A “greatest hits” list of resources on this site, for each of the main categories we get inquiries about.
The People of Avalon (including its students) authored this constitution outlining the responsibilities and authorities of its three branches of government: legislative, judiciary and executive.
This document from SFCS highlights how, in a typical teacher-powered school, whole teams make some decisions by consensus and delegate other decisions to committees or individual leaders.
The North American Students of Cooperation (NASCO) describes the Fist to Five process for making decisions as a community. Fist to Five moves away from simple “yes” and “no” voting, helping the group to understand the quality of the “yes,” or the extent to which the group supports the idea.
The ALBA team documents which team members and committees influence various aspects of school management in this chart.
The Augsburg Fairview Academy team outlines the responsibilities of each group in their organization and provides detailed descriptions of each position.
The Reiche team created this organizational chart outlining how they’ve distributed leadership responsibilities across committees.
Teacher-powered Urban Assembly School for Green Careers organizational leadership chart clearly illustrates their distributed leadership structure and expectations.
UCLA Community School outlines their governance structure in this PDF adapted from a presentation created by Rebekah Kang.
Proposal/Learning Program Design
Chrysalis in Palo Cedro, California, has teachers’ collective authority written in its charter contract arranged with the Shasta County Board of Education.
At Laurel Tree Charter School, a teacher-powered school, teachers’ collective autonomy is arranged via charter contract with Northern Humboldt Union High School District and the school’s governing bylaws.
Teachers at TAGOS Leadership Academy developed this rubric to assess students’ intrinsic motivation, which they believe is related to students’ ability to take on increased responsibility and autonomy during different blocks of the school day.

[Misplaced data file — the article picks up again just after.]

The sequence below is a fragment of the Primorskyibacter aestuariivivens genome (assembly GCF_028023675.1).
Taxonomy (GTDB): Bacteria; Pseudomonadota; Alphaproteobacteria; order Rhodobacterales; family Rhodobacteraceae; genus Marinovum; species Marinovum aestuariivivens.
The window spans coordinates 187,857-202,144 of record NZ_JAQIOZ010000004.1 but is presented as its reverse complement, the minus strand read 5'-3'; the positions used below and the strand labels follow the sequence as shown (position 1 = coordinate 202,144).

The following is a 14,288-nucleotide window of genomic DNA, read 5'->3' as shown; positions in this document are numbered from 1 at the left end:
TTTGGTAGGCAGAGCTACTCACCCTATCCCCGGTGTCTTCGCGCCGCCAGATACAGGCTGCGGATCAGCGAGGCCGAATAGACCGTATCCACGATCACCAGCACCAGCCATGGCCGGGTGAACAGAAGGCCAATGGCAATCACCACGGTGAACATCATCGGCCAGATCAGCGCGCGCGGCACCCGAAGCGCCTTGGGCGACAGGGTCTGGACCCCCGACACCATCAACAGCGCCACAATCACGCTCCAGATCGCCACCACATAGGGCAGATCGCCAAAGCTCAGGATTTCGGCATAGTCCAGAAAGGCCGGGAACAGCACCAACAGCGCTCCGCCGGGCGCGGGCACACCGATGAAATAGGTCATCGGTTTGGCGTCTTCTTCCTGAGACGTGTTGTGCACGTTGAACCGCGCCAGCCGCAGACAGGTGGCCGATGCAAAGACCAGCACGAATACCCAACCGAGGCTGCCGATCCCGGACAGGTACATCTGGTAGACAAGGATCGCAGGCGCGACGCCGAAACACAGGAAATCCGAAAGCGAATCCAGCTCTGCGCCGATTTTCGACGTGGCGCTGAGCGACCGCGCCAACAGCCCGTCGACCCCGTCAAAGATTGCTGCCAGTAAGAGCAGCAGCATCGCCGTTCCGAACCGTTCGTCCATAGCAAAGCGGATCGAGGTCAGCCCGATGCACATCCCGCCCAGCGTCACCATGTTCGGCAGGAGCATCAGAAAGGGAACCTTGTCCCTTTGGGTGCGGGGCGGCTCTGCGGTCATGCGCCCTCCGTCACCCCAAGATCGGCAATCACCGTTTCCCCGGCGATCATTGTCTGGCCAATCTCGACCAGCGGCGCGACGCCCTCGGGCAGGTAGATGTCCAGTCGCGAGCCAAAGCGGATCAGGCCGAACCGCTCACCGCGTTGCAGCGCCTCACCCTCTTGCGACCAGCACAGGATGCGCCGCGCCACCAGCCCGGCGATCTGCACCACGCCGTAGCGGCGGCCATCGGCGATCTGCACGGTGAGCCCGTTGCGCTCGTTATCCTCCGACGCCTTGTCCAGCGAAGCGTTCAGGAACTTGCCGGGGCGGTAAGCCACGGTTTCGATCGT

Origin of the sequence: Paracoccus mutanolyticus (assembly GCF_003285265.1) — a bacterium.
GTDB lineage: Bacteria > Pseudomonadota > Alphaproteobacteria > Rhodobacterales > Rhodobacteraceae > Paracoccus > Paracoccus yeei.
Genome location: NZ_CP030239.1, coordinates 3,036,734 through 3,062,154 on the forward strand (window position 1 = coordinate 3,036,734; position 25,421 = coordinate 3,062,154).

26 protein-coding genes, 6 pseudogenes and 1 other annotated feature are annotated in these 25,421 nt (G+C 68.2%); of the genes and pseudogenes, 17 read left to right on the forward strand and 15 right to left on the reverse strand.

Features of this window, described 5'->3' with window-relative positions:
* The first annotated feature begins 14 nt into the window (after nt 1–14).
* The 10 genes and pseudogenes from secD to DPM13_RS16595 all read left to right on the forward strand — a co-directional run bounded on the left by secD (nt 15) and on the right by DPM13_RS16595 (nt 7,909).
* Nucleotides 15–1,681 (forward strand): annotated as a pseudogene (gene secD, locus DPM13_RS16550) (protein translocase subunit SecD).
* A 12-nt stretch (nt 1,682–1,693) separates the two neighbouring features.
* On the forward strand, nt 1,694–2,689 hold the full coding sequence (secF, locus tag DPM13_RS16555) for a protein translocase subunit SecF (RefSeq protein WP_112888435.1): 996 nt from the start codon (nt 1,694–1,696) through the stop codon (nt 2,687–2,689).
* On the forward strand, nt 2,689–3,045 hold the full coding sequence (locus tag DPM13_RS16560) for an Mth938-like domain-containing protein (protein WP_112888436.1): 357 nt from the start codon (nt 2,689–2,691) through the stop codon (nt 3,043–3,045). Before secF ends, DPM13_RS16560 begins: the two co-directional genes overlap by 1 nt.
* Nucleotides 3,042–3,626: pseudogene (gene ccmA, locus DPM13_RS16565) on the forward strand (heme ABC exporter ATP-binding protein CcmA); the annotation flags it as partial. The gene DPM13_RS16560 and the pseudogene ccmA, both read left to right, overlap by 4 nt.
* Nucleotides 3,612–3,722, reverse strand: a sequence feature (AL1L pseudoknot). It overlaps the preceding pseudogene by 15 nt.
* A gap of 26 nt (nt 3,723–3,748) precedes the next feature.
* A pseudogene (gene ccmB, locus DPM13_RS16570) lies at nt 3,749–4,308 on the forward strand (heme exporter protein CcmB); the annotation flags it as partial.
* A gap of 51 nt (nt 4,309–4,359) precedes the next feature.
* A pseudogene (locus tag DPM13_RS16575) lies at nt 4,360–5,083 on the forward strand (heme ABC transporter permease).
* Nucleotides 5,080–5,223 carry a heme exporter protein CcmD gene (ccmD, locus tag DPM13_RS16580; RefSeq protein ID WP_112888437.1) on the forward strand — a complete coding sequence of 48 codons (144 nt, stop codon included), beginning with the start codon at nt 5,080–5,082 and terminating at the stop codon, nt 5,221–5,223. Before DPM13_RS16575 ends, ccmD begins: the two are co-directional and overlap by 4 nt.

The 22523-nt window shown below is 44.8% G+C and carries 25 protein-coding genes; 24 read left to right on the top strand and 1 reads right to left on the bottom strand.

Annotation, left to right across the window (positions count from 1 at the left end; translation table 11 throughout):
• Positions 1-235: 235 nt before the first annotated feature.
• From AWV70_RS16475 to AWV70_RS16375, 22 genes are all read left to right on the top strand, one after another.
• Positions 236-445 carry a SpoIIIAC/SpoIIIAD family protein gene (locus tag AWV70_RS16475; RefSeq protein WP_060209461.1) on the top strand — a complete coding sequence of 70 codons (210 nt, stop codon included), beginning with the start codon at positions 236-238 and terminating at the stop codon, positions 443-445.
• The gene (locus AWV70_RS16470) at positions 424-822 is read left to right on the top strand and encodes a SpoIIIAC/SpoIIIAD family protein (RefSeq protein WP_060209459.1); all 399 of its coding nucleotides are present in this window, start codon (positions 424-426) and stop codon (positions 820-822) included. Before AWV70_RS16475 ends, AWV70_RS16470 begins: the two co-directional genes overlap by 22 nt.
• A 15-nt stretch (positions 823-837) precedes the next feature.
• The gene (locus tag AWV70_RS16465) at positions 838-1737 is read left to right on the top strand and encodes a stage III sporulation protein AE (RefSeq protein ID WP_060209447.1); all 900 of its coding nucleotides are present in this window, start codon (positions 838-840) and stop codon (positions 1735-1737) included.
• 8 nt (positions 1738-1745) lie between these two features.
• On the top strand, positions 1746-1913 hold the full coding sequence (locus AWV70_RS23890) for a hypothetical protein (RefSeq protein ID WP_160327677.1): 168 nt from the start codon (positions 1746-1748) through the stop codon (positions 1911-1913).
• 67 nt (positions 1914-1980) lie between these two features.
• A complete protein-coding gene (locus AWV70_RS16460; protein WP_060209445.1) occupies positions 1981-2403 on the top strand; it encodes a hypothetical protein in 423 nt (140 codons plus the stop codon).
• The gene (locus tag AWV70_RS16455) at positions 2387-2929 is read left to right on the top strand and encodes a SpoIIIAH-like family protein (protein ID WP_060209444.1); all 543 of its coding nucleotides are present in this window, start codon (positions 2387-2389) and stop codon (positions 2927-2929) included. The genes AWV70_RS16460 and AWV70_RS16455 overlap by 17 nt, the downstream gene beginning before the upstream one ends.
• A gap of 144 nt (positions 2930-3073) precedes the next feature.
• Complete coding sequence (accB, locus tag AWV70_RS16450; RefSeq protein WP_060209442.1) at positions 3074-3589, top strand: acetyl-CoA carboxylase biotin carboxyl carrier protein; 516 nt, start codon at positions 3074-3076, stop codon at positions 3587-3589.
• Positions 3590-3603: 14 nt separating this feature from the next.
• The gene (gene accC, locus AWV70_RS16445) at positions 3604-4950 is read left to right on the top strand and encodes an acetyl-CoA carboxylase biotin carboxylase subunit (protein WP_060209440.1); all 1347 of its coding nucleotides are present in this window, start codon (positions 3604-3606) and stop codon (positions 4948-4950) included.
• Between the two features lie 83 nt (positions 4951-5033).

The SJHA design team authored this proposal for a teacher-powered pilot school in Los Angeles Unified School District. The team’s proposed Election-to-Work agreement for its first year begins on page 142.
Securing Autonomy (MOUs, EWAs, and Contracts)
Memorandum of understanding.
Under the pilot agreement between Los Angeles Unified School District and United Teachers of Los Angeles, the school board delegates authority to pilot schools’ governing councils to try new and different means of improving teaching and learning. The potential exists for councils to put decisionmaking authority in teachers’ hands—and some do.
Memorandum of understanding.
MSLA teachers in Denver, Colorado share the documents (their memorandum of understanding, waivers and teacher acknowledgment) that provide the legal structures to operate as a teacher-powered school.
This charter renewal proposal, which became the charter contract between The Renaissance Charter School (K-12) and New York Department of Education, designates decision making authority to the school’s board of trustees, knowing that the board would informally delegate that authority to a Collaborative School Governance Committee and the School Management Team. See, specifically, page 33 for more information about leadership and governance. This renewal proposal is also full of information reporting the school’s past successes and challenges.
This EWA outlines the working conditions, including learning approach, evaluation, work hours, and payment agreed upon by the team at UCLA Community School.
Teacher Feedback & Evaluation Process
What does a peer-to-peer evaluation rubric look like in a teacher-powered school? In this example from EdVisions Off Campus, peers rate peers in areas such as content knowledge, evaluation skills, ability to assist students in developing project proposals, reflective practice, ability to advise and coach students, and organization.
A number of teacher-powered schools choose to do peer evaluation in addition to what is required by their collective bargaining agreements. This Trusting Teachers excerpt describes how it works at Mission Hill K-8, and the team’s procedures and rubric provide insight about the knowledge, skills, and dispositions the team believes are important to develop.
This rubric developed by Phoenix High School teachers helps the teacher team conduct peer-to-peer evaluations for the knowledge, skills, and dispositions they’ve decided are important for team members to possess to ensure school success.
The team of teachers at San Francisco Community School outline the responsibilities individual teachers must take on in order to demonstrate commitment to the whole team’s values. They also clarify what supports teachers will receive to honor their commitments.